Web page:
lBy Madeline Bocaro
© Madeline Bocaro, 2020. No part of this site may be reproduced in whole or in part in any manner without permission of the copyright owner.
ALL ABOARD FOR FUNTIME!
I hear the train a comin’ – it’s comin’ round the bend!
‘I’ve Been Working on the Railroad’ is an old standard folk song dating back to 1927. The famous lyrics include,
“Someone’s in the kitchen with Dinah…” / and the chorus
“Dinah won’t you blow your horn?”
These same lyrics were also sung on The New York Dolls song ‘Subway Train’ on their 1973 debut album.
New York Dolls ‘ Subway Train’ https://www.youtube.com/watch?v=z-K4FPGdXbE
The swinging horn-based big band tune ‘Chatanooga Choo Choo’ was made in 1941. It was the very first (78 rpm) Gold Record, selling just over a million copies and staying at No. 1 for 9 weeks in the USA. It was made popular by Glenn Miller and His Orchestra. The train originates at NYC’s Penn Station and takes the singer to Tennessee where he will meet the woman he loves.
Junior Parker’s 1953 composition ‘Long Black Train’ recorded at Sun Records was later popularized by Elvis (as ‘Mystery Train’).
Odell Harris recorded a Mississippi Blues Style version:
Elvis Presley’s skiffle/rockabilly version ‘Mystery Train’ from 1955.
In ‘The Freedom Riders’ by Harold Jackson and The Jackson Brothers on Edsel Records, actual train sounds are emulated by the vocals and with horns. The song was produced by Kent Harris (Bo Diddley, The Coasters, etc.). The song was reissued on vinyl in 2016. The train is boarding on tracks 1961 and 1962 – the prime years of activism by the Freedom Riders of the Civil Rights movement against segregation. In summer 1961, 400 activists were arrested in Jackson Mississippi. The Freedom Riders influenced Robert Kennedy’s decision to enforce desegregation of buses and terminals.
Johnny Cash dreams of riding the train that he hears every day from his jail cell in ‘Folsom Prison Blues’. Cash recorded it at Sun Studio in Memphis for his debut album in 1955. A live version which he actually recorded at Folsom State Prison was a No. 1 hit in 1968.
Listen (1955): https://www.youtube.com/watch?v=_Xyp63MaSBs
The funk of James Brown’s ‘Night Train’ chugs along with punchy horns propelling the engine. It originated with Duke Ellington’s band, then credited to his band member Jimmy Forrest. On Brown’s 1962 single, he rattles off names of the American cities on his East Coast tour.
‘Last Train to Clarksville’ was written by Boyce and Hart. It was a hit for The Monkees on their 1966 album. It is very similar in style to The Beatles’ hit of that same year, ‘Paperback Writer’. This is not a big surprise, as The Monkees were a manufactured band, based upon the mop-tops’ image. The ‘Oh no no no’s’ in the song are a take-off on the Beatles’ ‘Yeah Yeah Yeah’s’ on ‘She Loves You’. In an odd occurrence in 1967, Jimi Hendrix opened for The Monkees on a short-lived tour. It did not go over well. The backing band on some of the Monkees’ hits were members of The Wrecking Crew who worked with Elvis and also appear on hundreds of legendary hits. Some of their hits were written by Neil Diamond including ‘I’m a Believer’ and ‘Love To Love’.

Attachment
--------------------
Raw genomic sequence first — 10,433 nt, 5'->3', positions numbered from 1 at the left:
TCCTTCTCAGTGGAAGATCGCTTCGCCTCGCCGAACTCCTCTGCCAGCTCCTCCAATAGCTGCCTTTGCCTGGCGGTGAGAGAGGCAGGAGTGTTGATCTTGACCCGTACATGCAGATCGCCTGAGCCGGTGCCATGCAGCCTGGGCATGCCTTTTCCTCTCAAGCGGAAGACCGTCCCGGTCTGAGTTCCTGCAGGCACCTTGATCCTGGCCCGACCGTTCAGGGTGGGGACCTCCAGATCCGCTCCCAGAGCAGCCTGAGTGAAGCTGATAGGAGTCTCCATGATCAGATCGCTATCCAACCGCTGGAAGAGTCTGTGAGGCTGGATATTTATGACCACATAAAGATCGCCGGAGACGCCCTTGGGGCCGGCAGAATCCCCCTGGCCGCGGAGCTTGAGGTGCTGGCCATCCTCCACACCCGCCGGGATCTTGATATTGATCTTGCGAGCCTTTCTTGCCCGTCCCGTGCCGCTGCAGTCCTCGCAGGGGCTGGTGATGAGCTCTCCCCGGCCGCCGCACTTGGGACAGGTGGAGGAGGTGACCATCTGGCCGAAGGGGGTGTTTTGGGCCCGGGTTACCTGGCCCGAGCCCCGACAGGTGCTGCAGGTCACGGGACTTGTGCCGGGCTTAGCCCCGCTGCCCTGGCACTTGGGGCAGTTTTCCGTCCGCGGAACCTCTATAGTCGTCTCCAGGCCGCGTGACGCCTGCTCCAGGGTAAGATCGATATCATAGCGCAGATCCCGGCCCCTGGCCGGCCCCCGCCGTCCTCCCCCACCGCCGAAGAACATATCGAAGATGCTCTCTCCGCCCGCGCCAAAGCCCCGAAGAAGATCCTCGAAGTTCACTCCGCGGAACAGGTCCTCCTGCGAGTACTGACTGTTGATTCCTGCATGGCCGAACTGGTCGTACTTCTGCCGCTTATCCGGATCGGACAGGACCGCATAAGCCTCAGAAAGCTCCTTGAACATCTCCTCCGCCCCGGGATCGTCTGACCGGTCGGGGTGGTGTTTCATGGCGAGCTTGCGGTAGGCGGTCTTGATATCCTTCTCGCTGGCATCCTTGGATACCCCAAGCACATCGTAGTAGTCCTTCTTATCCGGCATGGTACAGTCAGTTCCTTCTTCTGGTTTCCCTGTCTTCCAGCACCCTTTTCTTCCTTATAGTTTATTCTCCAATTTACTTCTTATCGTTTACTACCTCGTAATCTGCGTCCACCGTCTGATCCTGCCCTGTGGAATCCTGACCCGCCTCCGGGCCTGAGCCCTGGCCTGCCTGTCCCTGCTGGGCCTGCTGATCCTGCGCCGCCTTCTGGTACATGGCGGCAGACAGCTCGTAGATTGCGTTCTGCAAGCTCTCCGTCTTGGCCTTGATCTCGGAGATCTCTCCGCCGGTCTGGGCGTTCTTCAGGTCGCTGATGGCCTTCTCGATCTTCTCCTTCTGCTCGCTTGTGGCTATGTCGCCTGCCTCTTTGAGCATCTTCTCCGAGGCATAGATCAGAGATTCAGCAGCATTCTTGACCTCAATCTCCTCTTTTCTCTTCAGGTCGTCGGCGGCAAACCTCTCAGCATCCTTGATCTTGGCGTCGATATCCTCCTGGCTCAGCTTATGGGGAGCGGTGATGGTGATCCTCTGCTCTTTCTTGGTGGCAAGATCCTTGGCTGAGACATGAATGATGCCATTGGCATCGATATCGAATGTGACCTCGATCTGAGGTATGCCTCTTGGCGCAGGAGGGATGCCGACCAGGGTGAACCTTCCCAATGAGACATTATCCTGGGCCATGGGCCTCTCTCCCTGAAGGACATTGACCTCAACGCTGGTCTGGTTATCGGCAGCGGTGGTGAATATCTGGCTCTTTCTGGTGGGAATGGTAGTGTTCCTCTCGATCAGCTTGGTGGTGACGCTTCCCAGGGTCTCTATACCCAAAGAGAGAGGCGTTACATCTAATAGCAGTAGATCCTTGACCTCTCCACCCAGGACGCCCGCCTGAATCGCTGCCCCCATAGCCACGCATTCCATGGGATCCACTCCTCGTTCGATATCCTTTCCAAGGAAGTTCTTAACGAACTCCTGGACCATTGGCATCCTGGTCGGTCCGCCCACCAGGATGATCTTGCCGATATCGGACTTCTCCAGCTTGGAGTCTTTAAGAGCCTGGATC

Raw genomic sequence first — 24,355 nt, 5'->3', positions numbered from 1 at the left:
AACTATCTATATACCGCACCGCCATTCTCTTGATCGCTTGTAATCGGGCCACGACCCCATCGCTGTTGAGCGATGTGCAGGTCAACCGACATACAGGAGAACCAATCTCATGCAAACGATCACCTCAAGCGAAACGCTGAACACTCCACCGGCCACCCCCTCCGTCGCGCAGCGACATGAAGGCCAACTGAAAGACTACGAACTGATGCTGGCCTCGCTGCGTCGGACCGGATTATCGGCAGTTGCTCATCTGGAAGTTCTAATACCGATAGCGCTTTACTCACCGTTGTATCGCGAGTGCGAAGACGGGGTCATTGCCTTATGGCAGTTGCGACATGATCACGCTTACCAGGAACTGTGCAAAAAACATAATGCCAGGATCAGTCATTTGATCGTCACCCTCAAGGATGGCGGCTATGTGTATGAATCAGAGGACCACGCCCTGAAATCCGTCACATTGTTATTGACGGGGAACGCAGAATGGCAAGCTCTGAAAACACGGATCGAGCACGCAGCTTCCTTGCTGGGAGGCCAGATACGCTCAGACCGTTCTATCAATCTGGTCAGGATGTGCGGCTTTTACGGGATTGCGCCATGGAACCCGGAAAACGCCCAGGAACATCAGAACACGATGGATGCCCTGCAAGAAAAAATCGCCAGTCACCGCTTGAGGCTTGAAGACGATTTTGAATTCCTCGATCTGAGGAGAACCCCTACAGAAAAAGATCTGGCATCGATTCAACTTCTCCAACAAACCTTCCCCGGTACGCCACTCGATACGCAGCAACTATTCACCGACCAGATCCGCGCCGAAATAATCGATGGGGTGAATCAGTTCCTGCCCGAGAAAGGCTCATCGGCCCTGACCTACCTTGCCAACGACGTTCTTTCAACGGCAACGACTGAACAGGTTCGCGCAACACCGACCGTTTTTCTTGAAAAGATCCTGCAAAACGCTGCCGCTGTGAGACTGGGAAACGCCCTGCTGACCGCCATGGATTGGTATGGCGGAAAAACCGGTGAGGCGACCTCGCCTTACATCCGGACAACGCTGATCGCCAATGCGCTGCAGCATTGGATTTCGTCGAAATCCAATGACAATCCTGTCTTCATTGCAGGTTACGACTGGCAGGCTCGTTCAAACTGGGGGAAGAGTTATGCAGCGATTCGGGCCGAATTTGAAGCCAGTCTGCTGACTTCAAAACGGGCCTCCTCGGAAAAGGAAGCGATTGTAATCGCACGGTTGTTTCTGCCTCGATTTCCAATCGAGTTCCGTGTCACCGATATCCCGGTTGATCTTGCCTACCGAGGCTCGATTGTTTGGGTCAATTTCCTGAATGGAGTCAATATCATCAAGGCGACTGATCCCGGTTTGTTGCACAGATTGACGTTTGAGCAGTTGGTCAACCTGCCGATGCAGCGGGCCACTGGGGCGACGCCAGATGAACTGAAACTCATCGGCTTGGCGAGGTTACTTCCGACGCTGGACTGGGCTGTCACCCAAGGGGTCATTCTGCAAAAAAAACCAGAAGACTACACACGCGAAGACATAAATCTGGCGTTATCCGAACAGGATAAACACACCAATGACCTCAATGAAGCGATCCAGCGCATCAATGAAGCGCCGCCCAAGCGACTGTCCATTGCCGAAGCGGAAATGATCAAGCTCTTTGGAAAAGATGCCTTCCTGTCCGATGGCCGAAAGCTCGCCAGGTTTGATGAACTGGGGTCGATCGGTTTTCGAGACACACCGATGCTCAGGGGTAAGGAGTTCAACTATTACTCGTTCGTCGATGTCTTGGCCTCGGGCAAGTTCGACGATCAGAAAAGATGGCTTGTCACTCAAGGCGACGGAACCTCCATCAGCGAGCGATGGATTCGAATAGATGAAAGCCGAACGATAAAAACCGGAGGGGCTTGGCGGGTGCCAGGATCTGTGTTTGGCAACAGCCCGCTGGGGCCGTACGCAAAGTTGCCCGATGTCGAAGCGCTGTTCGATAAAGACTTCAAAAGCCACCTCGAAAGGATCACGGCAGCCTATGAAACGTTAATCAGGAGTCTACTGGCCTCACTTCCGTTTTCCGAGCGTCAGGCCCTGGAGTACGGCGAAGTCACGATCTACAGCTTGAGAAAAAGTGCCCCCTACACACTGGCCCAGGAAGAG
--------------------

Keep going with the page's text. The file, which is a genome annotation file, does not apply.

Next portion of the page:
My story: A Monkee & Me
The Velvet Underground’s fourth and final studio album with Lou Reed Loaded (1970) includes ‘Train Round the Bend’. Reed’s close friend had recently attempted suicide by jumping in front of a train. His suicide failed, but he lost an arm. The ‘amputation’ was referenced in the song ‘Rock N’ Roll’. ‘Train Round the Bend’ is a wonky psychedelic track with squeaky strings and a warped feel. The singer longs to leave the country and get back to the city where he belongs. Lou left the band three months prior to the album’s release.
The epic album version of Yoko Ono’s ‘Mind Train’ (Fly 1971) is a nearly 17-minute jam, taking us off the rails to places we’ve never been before! Yoko’s train journey pre-dates Kraftwerk’s clanging ‘Trans Europe Express’ by five years. The players include John Lennon on guitar and Klaus Voormann on bass. A punk/funk chugging, plodding beat merges with free-form instrumentation and vocals. It was once described as Can doing ‘The Loco-Motion’. It bears similarity to their 18-minute long track ‘Halleluwah’ on Can’s album Tago Mago, also released in 1971.
The reggae rhythm picks up speed toward the end, becoming a total freak-out – especially enthralling when performed live! Yoko’s somewhat spoken lyrics alternate with her trademark wordless utterances. The lyrics are dark at times, repeating, “I thought of killing that man” as if the singer is taking a train ride to alleviate or misdirect anger. The train is also conceptual, as Yoko also repeats in a verbal beat, ‘Dub-dub train ploughs through my mind.’ Mind Train’ was released as a single on January 20, 1972. It was a four-minute edit of the 16-minute album track
(The above is an excerpt from my full story about the song ‘Mind Train’)
Read my story and hear more live versions:
Mind Train – album version
Cat Stevens wrote ‘Peace Train’ in 1971 for his fifth album Teaser and the Firecat. In concert, he introduces the song with the story that he wrote it on a train, thinking about Alfred Hitchcock films that have taken place on trains. (My favorite is Strangers on a Train). The album title references characters in a children’s book written by Stevens – Teaser and his cat, who try returning the moon back up into the sky after it has fallen.
‘Love Train’ was a No. 1 single by The O’Jays from Ohio (written by Gamble & Huff). The groups name is in honor of Cleveland radio DJ Eddie O’Jay who was a member of their management team. Despite their Cleveland origins, the song was a staple of the Philly Soul sound. It appeared on the album Back Stabbers in 1972. The video was filmed on the Long Island Railroad.
‘Love Train’ on Soul Train: https://www.youtube.com/watch?v=QyT9jTW7MHc